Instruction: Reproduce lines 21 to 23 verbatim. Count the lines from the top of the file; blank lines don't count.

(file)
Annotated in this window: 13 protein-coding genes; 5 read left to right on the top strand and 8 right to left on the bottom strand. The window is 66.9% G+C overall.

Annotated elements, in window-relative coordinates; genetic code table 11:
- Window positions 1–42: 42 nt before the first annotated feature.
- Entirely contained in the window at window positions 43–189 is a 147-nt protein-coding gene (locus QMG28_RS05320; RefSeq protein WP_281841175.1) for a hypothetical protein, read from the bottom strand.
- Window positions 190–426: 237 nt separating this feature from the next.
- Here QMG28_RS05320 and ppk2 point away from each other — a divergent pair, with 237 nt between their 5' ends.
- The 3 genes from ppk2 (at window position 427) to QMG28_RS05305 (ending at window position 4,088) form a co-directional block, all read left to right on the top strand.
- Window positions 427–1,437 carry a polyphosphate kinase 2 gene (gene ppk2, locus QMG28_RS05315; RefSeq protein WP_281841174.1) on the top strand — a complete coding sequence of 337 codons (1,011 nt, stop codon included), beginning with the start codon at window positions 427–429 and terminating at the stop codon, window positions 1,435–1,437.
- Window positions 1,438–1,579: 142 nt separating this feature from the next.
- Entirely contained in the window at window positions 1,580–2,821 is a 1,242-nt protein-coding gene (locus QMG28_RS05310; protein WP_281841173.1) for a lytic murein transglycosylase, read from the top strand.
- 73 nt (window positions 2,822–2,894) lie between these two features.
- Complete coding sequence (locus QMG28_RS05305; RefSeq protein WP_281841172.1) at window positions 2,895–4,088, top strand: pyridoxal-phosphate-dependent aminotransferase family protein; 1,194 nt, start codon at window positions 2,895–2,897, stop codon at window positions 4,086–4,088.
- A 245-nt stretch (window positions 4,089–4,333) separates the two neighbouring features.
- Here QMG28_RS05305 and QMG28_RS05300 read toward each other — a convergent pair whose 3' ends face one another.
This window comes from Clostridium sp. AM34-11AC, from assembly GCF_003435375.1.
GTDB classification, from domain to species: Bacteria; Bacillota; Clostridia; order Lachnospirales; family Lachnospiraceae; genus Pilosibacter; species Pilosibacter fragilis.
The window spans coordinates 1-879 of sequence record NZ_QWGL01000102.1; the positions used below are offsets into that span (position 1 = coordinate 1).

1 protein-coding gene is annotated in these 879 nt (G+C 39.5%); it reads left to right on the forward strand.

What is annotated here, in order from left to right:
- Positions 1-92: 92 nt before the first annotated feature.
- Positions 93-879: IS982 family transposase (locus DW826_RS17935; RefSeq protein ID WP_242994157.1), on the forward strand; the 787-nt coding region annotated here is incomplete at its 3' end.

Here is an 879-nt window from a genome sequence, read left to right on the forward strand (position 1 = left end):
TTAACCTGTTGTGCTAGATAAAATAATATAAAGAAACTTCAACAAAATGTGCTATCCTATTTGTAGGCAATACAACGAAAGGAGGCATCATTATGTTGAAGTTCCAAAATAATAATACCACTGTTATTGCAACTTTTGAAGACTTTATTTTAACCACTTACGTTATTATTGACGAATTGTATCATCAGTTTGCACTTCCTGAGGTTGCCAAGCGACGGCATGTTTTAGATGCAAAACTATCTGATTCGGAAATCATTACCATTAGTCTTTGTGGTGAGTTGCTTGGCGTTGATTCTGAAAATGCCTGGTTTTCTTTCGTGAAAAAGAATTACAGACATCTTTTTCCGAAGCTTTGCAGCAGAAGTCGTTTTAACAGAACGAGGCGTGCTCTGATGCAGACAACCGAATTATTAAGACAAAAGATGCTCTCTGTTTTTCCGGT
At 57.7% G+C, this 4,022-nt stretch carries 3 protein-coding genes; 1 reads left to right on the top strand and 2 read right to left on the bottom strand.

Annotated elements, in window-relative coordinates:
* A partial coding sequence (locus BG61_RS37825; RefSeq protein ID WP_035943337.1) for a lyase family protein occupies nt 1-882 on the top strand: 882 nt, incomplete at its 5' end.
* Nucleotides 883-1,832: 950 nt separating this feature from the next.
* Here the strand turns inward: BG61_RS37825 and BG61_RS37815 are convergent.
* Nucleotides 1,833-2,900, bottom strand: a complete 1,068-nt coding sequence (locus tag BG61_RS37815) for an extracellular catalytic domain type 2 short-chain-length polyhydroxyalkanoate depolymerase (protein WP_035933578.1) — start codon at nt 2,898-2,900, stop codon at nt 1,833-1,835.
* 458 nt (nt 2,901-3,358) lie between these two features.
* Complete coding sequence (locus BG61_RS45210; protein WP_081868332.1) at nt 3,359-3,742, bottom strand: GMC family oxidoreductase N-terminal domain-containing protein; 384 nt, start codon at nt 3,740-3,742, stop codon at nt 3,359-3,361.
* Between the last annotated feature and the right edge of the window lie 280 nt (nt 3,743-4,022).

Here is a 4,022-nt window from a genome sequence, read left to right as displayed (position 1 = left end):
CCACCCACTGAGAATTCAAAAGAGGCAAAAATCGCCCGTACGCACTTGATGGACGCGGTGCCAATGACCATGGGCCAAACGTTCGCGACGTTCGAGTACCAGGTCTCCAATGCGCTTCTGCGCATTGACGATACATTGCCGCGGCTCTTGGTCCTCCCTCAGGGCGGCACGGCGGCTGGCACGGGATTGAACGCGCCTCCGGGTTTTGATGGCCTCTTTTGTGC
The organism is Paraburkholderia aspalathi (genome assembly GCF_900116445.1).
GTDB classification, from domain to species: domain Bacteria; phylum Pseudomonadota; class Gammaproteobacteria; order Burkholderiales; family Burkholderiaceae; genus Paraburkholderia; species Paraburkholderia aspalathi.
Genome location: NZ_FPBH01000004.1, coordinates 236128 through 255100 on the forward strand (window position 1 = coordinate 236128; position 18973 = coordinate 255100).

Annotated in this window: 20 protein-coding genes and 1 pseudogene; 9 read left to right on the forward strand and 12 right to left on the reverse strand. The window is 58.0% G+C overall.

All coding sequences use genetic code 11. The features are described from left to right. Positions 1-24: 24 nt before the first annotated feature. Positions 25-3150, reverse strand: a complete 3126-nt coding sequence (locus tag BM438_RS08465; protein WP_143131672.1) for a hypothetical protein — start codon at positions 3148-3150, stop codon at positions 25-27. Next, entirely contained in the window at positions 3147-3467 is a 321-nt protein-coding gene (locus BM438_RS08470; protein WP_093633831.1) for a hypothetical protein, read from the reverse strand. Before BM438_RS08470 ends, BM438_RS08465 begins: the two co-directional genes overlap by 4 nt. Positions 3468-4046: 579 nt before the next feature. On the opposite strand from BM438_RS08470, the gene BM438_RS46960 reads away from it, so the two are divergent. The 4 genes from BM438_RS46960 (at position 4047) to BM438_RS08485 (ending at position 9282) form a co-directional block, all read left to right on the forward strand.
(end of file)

- Positions 93-879: IS982 family transposase (locus DW826_RS17935; RefSeq protein ID WP_242994157.1), on the forward strand; the 787-nt coding region annotated here is incomplete at its 3' end.

Here is an 879-nt window from a genome sequence, read left to right on the forward strand (position 1 = left end):
TTAACCTGTTGTGCTAGATAAAATAATATAAAGAAACTTCAACAAAATGTGCTATCCTATTTGTAGGCAATACAACGAAAGGAGGCATCATTATGTTGAAGTTCCAAAATAATAATACCACTGTTATTGCAACTTTTGAAGACTTTATTTTAACCACTTACGTTATTATTGACGAATTGTATCATCAGTTTGCACTTCCTGAGGTTGCCAAGCGACGGCATGTTTTAGATGCAAAACTATCTGATTCGGAAATCATTACCATTAGTCTTTGTGGTGAGTTGCTTGGCGTTGATTCTGAAAATGCCTGGTTTTCTTTCGTGAAAAAGAATTACAGACATCTTTTTCCGAAGCTTTGCAGCAGAAGTCGTTTTAACAGAACGAGGCGTGCTCTGATGCAGACAACCGAATTATTAAGACAAAAGATGCTCTCTGTTTTTCCGGT